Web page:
- And the finger's are still Janets, even if you have them floating in your jar. The qeustion Who's fingers are those? would still be answered with Janet's, even though she is no longer in possesion of those fingers. +Hexagon1 (t) 01:38, 16 July 2006 (UTC)
English Genitive Archaisms
Regardless of the above debate about the viability of the genitive case in English, there is still the remnant found in the pronouns, as discussed at the end of the paragraph discussing that. I, however, have a question about that. Mine, hers, yours, and theirs are listed as being genitive forms of these pronouns, but I believe that their usage in English is more in keeping with the dative case, as seen in usages such as the "dative of possession" and the "dative of reference" (from Latin and ancient Greek and possibly other languages). The only times I believe that those pronouns are used are in phrases such as "the book is mine", which mirrors Latin's dative of possession and "'To which book are you referring?' 'Mine.'", which mirrors both languages dative of reference (ancient Greek is often taught as having a "dative of possession", but actual usage appears more often to resemble the dative of reference). Thoughts? KraDakar 01:55, 13 July 2006 (UTC)
Perhaps the Japanese の could be worked in there somewhere, it seems like a perfect example of a genitive case. PS: That's "no", in case you don't have Jap fonts installed. +Hexagon1 (t) 13:46, 14 July 2006 (UTC)
- の is an enclitic postposition, not a morphological case mark. See Talk:Japanese language#Japanese and cases for my answer to the same question. I think it's unwise to give so much emphasis to the English -'s marker in this article, and の falls into the same pattern. It all depends on what you call "case". —Pablo D. Flores (Talk) 14:06, 29 July 2006 (UTC)
I may be wrong, but I believe there are more remnants of the genitive case from Old English in uses like "Physics class" or "Linguistics book"... The "s" at the end is comparable to the apostrophe-s in English possessive, I believe, and not a plural form. It's not like one studies more than one physic and reads about more than one linguistic.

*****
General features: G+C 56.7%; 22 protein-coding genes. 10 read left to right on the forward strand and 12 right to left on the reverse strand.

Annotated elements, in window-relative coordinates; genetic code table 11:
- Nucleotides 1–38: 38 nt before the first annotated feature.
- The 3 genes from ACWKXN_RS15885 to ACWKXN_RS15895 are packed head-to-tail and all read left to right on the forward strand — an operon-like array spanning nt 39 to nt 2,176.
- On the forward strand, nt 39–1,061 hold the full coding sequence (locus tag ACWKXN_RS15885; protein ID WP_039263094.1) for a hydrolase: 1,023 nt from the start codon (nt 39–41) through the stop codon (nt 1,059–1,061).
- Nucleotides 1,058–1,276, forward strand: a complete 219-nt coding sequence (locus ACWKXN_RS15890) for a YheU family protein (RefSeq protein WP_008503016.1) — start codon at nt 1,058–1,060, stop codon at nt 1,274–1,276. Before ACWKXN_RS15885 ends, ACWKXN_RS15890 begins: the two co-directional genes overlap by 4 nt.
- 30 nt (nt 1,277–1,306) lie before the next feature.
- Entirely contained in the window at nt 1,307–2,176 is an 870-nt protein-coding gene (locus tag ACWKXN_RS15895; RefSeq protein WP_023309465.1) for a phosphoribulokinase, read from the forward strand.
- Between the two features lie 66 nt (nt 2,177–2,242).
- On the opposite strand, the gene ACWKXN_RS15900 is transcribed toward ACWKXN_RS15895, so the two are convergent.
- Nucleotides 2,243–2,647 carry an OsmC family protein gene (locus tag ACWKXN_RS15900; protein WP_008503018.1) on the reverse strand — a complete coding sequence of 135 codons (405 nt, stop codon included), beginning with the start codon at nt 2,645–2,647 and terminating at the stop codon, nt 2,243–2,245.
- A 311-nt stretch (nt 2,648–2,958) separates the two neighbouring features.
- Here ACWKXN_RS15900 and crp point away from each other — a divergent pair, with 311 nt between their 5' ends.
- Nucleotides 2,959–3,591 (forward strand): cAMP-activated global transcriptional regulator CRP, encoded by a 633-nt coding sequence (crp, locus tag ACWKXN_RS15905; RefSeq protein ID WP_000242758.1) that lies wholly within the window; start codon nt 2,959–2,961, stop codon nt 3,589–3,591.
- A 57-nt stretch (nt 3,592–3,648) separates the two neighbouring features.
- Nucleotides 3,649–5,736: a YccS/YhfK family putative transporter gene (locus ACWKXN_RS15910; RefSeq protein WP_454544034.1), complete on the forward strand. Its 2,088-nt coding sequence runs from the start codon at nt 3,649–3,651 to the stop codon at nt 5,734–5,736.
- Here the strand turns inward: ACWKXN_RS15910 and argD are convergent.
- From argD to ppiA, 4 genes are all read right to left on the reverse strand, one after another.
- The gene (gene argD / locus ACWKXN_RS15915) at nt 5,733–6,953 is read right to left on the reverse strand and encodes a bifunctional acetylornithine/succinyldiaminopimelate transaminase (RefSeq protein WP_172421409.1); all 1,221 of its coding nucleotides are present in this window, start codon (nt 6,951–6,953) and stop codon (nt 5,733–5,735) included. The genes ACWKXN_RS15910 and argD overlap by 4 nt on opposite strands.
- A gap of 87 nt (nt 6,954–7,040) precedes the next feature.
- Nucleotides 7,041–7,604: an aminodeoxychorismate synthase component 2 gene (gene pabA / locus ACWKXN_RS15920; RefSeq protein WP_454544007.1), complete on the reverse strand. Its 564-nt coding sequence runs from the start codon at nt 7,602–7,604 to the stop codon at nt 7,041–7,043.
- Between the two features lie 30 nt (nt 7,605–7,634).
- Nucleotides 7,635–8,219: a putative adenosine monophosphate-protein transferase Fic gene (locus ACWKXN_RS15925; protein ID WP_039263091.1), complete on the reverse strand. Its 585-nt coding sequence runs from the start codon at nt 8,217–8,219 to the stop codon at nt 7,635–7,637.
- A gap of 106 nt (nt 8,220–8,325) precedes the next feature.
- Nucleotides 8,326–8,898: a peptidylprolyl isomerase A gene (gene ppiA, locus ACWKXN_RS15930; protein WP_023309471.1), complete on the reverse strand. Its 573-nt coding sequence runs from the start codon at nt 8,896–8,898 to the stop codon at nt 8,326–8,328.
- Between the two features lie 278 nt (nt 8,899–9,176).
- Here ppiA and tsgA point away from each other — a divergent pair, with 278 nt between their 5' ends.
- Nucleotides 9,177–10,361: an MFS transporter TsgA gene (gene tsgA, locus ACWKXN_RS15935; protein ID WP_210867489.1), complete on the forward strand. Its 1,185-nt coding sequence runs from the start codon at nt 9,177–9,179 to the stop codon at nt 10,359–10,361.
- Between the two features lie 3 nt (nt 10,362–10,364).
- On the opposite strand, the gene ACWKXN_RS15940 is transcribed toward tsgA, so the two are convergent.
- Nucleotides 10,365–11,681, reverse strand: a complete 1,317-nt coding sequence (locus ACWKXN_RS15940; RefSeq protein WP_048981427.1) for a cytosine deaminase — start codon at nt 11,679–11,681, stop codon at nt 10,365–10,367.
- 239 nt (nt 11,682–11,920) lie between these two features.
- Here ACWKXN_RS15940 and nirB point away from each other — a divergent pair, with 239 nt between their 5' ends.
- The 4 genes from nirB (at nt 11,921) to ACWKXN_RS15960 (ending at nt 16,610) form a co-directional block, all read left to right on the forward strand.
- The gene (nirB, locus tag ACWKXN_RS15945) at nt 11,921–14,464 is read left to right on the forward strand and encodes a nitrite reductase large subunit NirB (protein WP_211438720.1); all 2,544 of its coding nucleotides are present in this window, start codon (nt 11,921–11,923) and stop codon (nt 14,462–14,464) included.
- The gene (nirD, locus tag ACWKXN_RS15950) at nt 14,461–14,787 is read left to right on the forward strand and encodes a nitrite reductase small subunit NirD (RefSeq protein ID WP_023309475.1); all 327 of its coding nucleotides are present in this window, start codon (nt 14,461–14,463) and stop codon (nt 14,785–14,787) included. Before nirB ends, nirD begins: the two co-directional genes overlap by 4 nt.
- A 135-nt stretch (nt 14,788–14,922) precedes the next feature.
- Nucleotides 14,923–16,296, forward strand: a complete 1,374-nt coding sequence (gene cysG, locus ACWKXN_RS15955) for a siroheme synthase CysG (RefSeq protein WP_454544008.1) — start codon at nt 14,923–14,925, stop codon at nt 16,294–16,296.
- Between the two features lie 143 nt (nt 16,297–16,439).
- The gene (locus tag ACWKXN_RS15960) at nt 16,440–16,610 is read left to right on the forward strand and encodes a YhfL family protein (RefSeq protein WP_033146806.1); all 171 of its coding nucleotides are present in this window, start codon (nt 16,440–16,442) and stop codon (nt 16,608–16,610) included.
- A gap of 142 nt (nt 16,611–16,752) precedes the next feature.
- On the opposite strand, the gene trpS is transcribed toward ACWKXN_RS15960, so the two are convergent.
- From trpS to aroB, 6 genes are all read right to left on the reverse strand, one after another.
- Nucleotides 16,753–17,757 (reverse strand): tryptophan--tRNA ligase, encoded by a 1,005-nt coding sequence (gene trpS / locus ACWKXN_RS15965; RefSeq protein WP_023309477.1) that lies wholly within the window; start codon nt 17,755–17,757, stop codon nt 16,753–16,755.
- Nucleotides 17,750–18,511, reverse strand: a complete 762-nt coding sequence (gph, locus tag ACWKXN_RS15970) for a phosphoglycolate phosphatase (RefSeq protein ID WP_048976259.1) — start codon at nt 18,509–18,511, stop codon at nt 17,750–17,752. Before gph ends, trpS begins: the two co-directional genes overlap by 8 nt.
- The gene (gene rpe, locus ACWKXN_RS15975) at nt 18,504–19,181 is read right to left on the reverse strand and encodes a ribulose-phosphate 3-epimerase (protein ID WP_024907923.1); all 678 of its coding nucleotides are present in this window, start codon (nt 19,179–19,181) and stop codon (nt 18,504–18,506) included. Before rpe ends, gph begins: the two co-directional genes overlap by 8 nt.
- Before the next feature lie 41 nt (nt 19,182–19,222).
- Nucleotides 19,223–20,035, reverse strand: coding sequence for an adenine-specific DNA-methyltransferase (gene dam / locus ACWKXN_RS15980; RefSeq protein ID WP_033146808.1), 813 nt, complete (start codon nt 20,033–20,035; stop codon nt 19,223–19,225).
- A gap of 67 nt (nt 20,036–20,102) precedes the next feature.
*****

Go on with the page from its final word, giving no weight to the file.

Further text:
- Hmmmm. Neither physics nor linguistics are really good candidates for Old English survivals, in that both are learned Greco-Latin terms. They are theoretically plural in form, but singular in construction: physics is hard, not *physics are hard. Physic is a perfectly good word, but means something else. Linguistic as a noun seems rarer, but it is possible it has been used in some senses such as Chomsky's linguistic; in this it could resemble dialectic / dialectics. So physics book and so forth are simple attributive uses of ordinary nouns, parallel with astronomy book, not true genitives. Smerdis of Tlön 14:53, 21 July 2006 (UTC)
- It's a bit late to answer the question, especially as the article doesn't seem to reflect any confusion about it, but the forms are plural, not possessive. The reason they are plural is that words like physics, mathematics, linguistics and many others were coined on the model of Greek neuter plurals 'ta phusika' etc, things relating to life etc. These are nominative in Greek, and were doubtless intended to be so in English. They also, despite being plural forms, take a singular verb in Greek, and this was and still is reflected in English usage. CIngram99 16:13, 1 November 2007 (UTC)
It is ridiculous to say 'lots of languages have the genitive case' or the like. The gentive case has no existence outside of specific languages. It is not that a particular language has or doesn't have a case, but rather that things in particular languages are labelled 'genitive' in English. This Platonism should be avoided here and in all other articles.Tibetologist 06:28, 4 January 2007 (UTC)
English?! (insert interrobang here)
I dont think that there is any place for discussing english here as english is an UNDECLINED language it has no bearing on the topic at hand. Discussion of english should be left for an article about english grammar not a discussion about a gramar for that is not even present in english. Not to mention that it would be better to not even be discussing this in enlish but in a declined language because then it might make more sence to all you uni-lingual people out there. Hali.schatz 19:34, 11 February 2007 (UTC)HMS